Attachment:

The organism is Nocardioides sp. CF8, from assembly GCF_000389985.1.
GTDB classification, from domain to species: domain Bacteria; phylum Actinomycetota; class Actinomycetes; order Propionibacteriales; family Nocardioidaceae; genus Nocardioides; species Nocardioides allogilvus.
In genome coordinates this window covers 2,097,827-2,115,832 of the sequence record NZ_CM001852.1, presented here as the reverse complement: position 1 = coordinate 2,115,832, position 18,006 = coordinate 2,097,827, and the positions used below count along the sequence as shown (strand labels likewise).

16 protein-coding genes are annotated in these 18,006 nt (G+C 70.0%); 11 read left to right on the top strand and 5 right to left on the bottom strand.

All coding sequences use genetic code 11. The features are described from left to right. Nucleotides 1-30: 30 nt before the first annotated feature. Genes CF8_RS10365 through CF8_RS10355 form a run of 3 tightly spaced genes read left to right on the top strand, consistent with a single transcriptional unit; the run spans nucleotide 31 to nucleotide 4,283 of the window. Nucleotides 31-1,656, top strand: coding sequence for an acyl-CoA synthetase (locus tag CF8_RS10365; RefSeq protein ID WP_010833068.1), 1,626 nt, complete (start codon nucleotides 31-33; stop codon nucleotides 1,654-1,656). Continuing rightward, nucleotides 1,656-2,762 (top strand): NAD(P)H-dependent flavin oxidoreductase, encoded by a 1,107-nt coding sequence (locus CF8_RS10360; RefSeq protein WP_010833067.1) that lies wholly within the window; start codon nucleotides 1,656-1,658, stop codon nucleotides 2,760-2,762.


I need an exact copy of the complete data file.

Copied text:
The organism is Nocardioides sp. CF8, from assembly GCF_000389985.1.
GTDB classification, from domain to species: domain Bacteria; phylum Actinomycetota; class Actinomycetes; order Propionibacteriales; family Nocardioidaceae; genus Nocardioides; species Nocardioides allogilvus.
In genome coordinates this window covers 2,097,827-2,115,832 of the sequence record NZ_CM001852.1, presented here as the reverse complement: position 1 = coordinate 2,115,832, position 18,006 = coordinate 2,097,827, and the positions used below count along the sequence as shown (strand labels likewise).

16 protein-coding genes are annotated in these 18,006 nt (G+C 70.0%); 11 read left to right on the top strand and 5 right to left on the bottom strand.

All coding sequences use genetic code 11. The features are described from left to right. Nucleotides 1-30: 30 nt before the first annotated feature. Genes CF8_RS10365 through CF8_RS10355 form a run of 3 tightly spaced genes read left to right on the top strand, consistent with a single transcriptional unit; the run spans nucleotide 31 to nucleotide 4,283 of the window. Nucleotides 31-1,656, top strand: coding sequence for an acyl-CoA synthetase (locus tag CF8_RS10365; RefSeq protein ID WP_010833068.1), 1,626 nt, complete (start codon nucleotides 31-33; stop codon nucleotides 1,654-1,656). Continuing rightward, nucleotides 1,656-2,762 (top strand): NAD(P)H-dependent flavin oxidoreductase, encoded by a 1,107-nt coding sequence (locus CF8_RS10360; RefSeq protein WP_010833067.1) that lies wholly within the window; start codon nucleotides 1,656-1,658, stop codon nucleotides 2,760-2,762.